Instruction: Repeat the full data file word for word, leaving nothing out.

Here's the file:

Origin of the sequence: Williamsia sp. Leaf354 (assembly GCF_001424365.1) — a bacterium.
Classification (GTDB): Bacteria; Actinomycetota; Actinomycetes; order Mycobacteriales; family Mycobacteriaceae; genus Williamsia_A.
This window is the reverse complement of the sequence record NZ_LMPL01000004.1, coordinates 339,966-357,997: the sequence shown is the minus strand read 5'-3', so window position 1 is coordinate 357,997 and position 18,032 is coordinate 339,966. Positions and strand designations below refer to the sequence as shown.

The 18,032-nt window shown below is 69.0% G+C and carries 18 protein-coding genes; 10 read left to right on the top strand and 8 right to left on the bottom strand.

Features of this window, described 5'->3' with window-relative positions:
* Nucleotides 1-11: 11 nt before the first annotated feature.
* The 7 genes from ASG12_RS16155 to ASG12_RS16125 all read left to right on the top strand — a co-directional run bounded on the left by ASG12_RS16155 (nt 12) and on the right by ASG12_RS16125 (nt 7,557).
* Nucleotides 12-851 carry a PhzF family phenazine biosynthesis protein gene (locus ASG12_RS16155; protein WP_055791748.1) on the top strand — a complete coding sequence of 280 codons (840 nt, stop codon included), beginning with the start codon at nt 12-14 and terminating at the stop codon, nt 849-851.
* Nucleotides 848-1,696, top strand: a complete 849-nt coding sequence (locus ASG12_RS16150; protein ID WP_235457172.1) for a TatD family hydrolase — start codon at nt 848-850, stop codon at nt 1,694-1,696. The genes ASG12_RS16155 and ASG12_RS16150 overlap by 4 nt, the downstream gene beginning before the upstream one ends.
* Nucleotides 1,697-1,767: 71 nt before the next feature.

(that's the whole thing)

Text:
Origin of the sequence: Williamsia sp. Leaf354 (assembly GCF_001424365.1) — a bacterium.
Classification (GTDB): Bacteria; Actinomycetota; Actinomycetes; order Mycobacteriales; family Mycobacteriaceae; genus Williamsia_A.
This window is the reverse complement of the sequence record NZ_LMPL01000004.1, coordinates 339,966-357,997: the sequence shown is the minus strand read 5'-3', so window position 1 is coordinate 357,997 and position 18,032 is coordinate 339,966. Positions and strand designations below refer to the sequence as shown.

The 18,032-nt window shown below is 69.0% G+C and carries 18 protein-coding genes; 10 read left to right on the top strand and 8 right to left on the bottom strand.

Features of this window, described 5'->3' with window-relative positions:
* Nucleotides 1-11: 11 nt before the first annotated feature.
* The 7 genes from ASG12_RS16155 to ASG12_RS16125 all read left to right on the top strand — a co-directional run bounded on the left by ASG12_RS16155 (nt 12) and on the right by ASG12_RS16125 (nt 7,557).
* Nucleotides 12-851 carry a PhzF family phenazine biosynthesis protein gene (locus ASG12_RS16155; protein WP_055791748.1) on the top strand — a complete coding sequence of 280 codons (840 nt, stop codon included), beginning with the start codon at nt 12-14 and terminating at the stop codon, nt 849-851.
* Nucleotides 848-1,696, top strand: a complete 849-nt coding sequence (locus ASG12_RS16150; protein ID WP_235457172.1) for a TatD family hydrolase — start codon at nt 848-850, stop codon at nt 1,694-1,696. The genes ASG12_RS16155 and ASG12_RS16150 overlap by 4 nt, the downstream gene beginning before the upstream one ends.
* Nucleotides 1,697-1,767: 71 nt before the next feature.